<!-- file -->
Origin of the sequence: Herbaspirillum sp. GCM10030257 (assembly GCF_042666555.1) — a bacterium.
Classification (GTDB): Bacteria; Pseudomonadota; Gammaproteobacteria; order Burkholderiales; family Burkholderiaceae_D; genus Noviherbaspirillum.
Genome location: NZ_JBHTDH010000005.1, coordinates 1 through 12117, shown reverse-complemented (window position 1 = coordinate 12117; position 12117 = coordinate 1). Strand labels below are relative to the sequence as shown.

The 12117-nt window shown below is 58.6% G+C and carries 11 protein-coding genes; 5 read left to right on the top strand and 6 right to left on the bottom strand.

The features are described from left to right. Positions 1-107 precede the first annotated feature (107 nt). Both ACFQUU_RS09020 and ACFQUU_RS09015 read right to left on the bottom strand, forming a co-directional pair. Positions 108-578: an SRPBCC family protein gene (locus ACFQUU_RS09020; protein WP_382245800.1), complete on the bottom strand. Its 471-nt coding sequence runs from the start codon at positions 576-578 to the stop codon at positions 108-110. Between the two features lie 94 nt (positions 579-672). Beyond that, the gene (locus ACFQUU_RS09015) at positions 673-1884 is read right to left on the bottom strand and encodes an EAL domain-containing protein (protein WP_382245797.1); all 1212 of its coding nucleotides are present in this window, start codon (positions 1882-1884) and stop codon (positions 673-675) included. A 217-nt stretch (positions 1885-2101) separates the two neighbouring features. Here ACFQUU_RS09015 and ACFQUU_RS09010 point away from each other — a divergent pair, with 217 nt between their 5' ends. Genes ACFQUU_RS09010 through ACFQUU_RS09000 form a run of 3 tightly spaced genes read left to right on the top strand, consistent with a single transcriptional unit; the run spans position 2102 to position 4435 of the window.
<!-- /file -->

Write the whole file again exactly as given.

Origin of the sequence: Herbaspirillum sp. GCM10030257 (assembly GCF_042666555.1) — a bacterium.
Classification (GTDB): Bacteria; Pseudomonadota; Gammaproteobacteria; order Burkholderiales; family Burkholderiaceae_D; genus Noviherbaspirillum.
Genome location: NZ_JBHTDH010000005.1, coordinates 1 through 12117, shown reverse-complemented (window position 1 = coordinate 12117; position 12117 = coordinate 1). Strand labels below are relative to the sequence as shown.

The 12117-nt window shown below is 58.6% G+C and carries 11 protein-coding genes; 5 read left to right on the top strand and 6 right to left on the bottom strand.

The features are described from left to right. Positions 1-107 precede the first annotated feature (107 nt). Both ACFQUU_RS09020 and ACFQUU_RS09015 read right to left on the bottom strand, forming a co-directional pair. Positions 108-578: an SRPBCC family protein gene (locus ACFQUU_RS09020; protein WP_382245800.1), complete on the bottom strand. Its 471-nt coding sequence runs from the start codon at positions 576-578 to the stop codon at positions 108-110. Between the two features lie 94 nt (positions 579-672). Beyond that, the gene (locus ACFQUU_RS09015) at positions 673-1884 is read right to left on the bottom strand and encodes an EAL domain-containing protein (protein WP_382245797.1); all 1212 of its coding nucleotides are present in this window, start codon (positions 1882-1884) and stop codon (positions 673-675) included. A 217-nt stretch (positions 1885-2101) separates the two neighbouring features. Here ACFQUU_RS09015 and ACFQUU_RS09010 point away from each other — a divergent pair, with 217 nt between their 5' ends. Genes ACFQUU_RS09010 through ACFQUU_RS09000 form a run of 3 tightly spaced genes read left to right on the top strand, consistent with a single transcriptional unit; the run spans position 2102 to position 4435 of the window.